The GlaxoSmithKline Ghostwriting Documents, Part Two
How the NIH Can Stop Ghostwriting in Commercial Research
Posted Dec 01, 2010
On Tuesday, the New York Times reported on how SmithKline Beecham paid a marketing company, Scientific Therapeutics Information (STI), to ghostwrite a medical textbook on psychopharmacology for family physicians, with Charles Nemeroff and Alan Schatzberg then signing off as authors of that textbook. The Project on Government Oversight (POGO), which is a non-profit group that seeks to "expose corruption" in the federal government, first fleshed out this story, posting documents on its website, and those documents tell of a ghostwriting enterprise that supported the selling of Paxil for more than a decade. This also was an enterprise that involved a number of prominent academic psychiatrists, who -- as the POGO documents reveal -- continue to receive large grants from the National Institutes of Health.
According to the documents posted by POGO, in early October 1993, STI laid out a ghostwriting plan to help SmithKline Beecham market its new antidepressant, Paxil. This would begin, STI proposed, with a meeting of SmithKline's "Psychiatrist Advisory Board" on November 5-7 in Palm Beach, Florida. STI had recruited ten well-known psychiatrists for the board, which was to be chaired by Nemeroff, and STI promised to recruit ten more. All of the psychiatrists on the advisory board were to be flown first class to Florida, and paid between $2,500 and $5,000 for the weekend event.
At the opening session, STI promised, Nemeroff would discuss how to "generate information for use in promotion/education" of Paxil.
Over the next ten years, SmithKline Beecham (now GlaxoSmithKline) paid STI to ghostwrite editorials, journal articles and at least one medical textbook (the 1999 text "authored" by Nemeroff and Schatzberg.) The draft of that textbook was written by two STI writers, Sally Laden and Diane Coniglio, with SmithKline Beecham signing off on the final text. Together, Schatzberg and Nemeroff have received $23.3 million in NIH funding since FY 2006.
In a November 29 letter sent to Francis Collins, director of the National Institutes of Health, POGO also detailed the following instances of ghostwriting by STI for GlaxoSmithKline.
• In 2001, STI's Sally Laden helped write a scientific article on "study 329," which was published in the Journal of the Academy of Child & Adolescent Psychiatry. In that paper, lead author Martin Keller of Brown University Medical School and 21 other prominent child psychiatrists reported that the study provided "evidence of the efficacy and safety of the SSRI, paroxetine, in the treatment of adolescent major depression." They drew this conclusion even though internal GlaxoSmithKline documents confessed that "the study did not really show [Paxil] was effective in treating adolescent depression, which is not something we want to publicize." The ghostwriters had turned a failed study into a positive one, and the academic psychiatrists signed off on that scientific fraud. Dr. Keller has received $7 million in NIH funding since FY 2006.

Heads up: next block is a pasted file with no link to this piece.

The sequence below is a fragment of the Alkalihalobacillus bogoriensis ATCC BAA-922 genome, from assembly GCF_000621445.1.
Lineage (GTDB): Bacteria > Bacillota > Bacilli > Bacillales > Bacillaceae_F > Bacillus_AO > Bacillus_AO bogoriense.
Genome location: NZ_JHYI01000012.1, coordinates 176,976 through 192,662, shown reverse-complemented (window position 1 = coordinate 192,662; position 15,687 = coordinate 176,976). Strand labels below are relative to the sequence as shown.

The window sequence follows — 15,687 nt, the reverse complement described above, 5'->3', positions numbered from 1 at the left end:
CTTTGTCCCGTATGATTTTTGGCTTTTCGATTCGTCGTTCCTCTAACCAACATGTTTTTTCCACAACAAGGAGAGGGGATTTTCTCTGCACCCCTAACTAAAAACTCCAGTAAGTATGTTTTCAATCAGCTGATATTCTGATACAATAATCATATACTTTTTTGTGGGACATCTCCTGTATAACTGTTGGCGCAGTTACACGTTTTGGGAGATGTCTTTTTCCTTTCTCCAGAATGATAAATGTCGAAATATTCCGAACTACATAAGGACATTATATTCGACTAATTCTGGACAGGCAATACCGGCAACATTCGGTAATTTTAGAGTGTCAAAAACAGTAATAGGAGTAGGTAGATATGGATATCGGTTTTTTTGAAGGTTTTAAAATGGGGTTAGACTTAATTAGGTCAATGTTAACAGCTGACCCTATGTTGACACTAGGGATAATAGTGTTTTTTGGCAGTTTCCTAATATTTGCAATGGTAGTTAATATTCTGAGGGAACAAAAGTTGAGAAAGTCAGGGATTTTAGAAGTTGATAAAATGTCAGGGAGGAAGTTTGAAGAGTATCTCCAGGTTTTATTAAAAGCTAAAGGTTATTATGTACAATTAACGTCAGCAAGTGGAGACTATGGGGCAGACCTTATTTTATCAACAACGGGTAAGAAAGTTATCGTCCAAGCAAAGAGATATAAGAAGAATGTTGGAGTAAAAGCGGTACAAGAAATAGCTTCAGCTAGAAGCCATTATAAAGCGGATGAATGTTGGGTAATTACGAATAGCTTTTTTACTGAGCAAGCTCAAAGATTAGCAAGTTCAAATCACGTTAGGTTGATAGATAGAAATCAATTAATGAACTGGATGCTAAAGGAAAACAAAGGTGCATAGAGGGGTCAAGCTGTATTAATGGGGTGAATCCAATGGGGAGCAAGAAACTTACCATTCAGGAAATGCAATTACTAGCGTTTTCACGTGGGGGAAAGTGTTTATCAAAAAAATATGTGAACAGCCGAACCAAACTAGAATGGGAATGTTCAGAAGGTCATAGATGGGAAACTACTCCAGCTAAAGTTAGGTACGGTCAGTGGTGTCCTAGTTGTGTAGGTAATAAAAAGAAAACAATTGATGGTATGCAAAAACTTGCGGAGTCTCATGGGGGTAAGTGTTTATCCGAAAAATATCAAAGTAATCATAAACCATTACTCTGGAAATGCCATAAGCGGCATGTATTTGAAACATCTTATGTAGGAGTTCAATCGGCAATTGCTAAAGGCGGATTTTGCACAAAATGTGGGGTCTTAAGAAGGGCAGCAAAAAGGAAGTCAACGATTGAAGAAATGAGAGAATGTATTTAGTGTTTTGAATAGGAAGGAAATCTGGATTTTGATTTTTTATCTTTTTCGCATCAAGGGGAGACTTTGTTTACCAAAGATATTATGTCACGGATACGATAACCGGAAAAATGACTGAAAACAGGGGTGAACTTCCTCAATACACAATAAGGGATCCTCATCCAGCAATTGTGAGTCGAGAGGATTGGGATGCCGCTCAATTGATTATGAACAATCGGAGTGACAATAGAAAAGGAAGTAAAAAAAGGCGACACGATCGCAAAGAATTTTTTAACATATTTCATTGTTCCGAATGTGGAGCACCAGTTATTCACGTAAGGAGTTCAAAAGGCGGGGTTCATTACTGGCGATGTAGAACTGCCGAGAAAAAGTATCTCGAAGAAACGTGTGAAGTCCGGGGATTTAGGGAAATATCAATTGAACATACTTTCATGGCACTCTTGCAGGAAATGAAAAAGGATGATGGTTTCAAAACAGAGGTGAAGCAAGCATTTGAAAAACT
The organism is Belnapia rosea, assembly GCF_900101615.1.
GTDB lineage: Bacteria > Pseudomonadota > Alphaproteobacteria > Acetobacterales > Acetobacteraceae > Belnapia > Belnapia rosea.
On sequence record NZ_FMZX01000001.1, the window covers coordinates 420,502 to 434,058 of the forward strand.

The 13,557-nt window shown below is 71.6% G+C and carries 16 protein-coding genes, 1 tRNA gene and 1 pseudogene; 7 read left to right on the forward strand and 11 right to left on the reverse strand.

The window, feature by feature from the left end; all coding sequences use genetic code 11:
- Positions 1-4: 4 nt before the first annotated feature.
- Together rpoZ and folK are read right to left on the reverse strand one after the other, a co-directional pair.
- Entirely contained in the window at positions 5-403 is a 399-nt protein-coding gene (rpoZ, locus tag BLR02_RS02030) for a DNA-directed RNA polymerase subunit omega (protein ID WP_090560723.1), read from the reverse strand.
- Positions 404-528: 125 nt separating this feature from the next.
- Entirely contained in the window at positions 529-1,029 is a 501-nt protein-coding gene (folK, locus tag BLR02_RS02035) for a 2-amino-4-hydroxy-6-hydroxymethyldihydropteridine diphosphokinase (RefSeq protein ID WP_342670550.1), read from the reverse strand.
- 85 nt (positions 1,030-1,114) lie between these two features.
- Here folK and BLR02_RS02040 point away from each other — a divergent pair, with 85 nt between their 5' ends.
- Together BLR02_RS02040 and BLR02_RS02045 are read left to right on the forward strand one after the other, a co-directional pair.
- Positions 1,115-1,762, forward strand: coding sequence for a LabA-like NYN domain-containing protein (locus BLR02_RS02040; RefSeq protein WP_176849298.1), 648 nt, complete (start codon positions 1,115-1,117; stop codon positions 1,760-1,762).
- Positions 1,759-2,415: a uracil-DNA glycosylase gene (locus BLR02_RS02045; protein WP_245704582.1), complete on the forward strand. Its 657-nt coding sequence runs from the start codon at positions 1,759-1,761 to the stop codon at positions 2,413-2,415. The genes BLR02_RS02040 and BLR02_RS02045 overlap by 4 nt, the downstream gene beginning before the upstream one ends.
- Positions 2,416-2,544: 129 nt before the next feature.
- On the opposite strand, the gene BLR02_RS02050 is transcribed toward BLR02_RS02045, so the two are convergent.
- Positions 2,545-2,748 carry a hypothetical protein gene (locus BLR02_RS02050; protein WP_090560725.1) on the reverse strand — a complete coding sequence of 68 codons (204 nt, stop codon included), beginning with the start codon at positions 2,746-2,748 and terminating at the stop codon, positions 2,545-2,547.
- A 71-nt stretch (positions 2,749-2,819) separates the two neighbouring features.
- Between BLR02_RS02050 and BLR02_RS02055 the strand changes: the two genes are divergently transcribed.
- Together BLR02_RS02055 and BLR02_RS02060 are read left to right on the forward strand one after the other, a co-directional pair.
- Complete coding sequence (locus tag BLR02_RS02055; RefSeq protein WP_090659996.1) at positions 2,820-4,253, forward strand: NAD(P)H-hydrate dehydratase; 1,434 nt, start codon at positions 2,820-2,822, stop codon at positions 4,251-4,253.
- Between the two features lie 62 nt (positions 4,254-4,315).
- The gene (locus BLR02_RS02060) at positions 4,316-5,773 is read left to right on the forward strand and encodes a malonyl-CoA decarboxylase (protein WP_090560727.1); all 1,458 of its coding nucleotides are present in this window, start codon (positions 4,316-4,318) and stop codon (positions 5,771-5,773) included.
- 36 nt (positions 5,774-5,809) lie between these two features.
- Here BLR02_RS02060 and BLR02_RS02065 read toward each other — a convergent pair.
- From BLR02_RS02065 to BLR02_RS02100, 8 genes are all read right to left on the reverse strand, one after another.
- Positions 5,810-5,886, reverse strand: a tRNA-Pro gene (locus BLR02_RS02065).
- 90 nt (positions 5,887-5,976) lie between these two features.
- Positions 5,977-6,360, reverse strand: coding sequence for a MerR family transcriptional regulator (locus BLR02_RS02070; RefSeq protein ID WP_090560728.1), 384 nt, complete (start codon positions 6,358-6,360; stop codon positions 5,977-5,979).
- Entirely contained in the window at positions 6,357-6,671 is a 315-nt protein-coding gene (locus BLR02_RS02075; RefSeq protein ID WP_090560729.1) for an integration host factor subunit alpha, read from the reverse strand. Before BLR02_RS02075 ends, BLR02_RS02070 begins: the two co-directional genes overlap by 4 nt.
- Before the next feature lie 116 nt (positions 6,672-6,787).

• In 2002, STI's Sally Laden and another STI employee ghostwrote a study for Kimberly Yonkers, from Yale School of Medicine. When STI sent the draft to Yonkers for her review, it reminded her to remove evidence of STI's involvement in writing the paper before submitting it to a journal, Psychopharmacology Bulletin. Dr. Yonkers has received $6.4 million in NIH funding since FY 2006.
• In 2003, STI's Sally Laden ghostwrote an editorial, which was published in Biological Psychiatry, for Dwight Evans, chairman of the psychiatry department at the University of Pennsylvania School of Medicine, and for Dennis Charney, who at that time was an NIH employee and today is dean of research at the Mt. Sinai School of Medicine at New York University. Evans and Charney have received $30.6 million in NIH funding since FY 2006.
The POGO documents reveal aspects of the extensive ghostwriting enterprise that supported the marketing of Paxil. The full tale of ghostwriting involved in the promotion of Paxil undoubtedly has many more chapters, which perhaps will be revealed in the future. But the point that POGO made in its letter to Francis Collins is this: Prominent academic psychiatrists signed their names to those ghostwritten papers, and yet today they continue to receive generous NIH grants.
One "would think NIH policies would prevent such practices," wrote POGO authors Danielle Brian and Paul Thacker. "You must set policies that require NIH-funded academic centers to ban ghostwriting to strengthen scientific integrity."
That seems like a reasonable solution to me. If academic scientists sign their names to ghostwritten articles, with that ghostwriting paid for by a pharmaceutical firm, then they shouldn't be allowed to subsequently obtain NIH research funds. That rule, I believe, would shut down the commercial ghostwriting enterprise quickly, much to the long-term benefit of American science.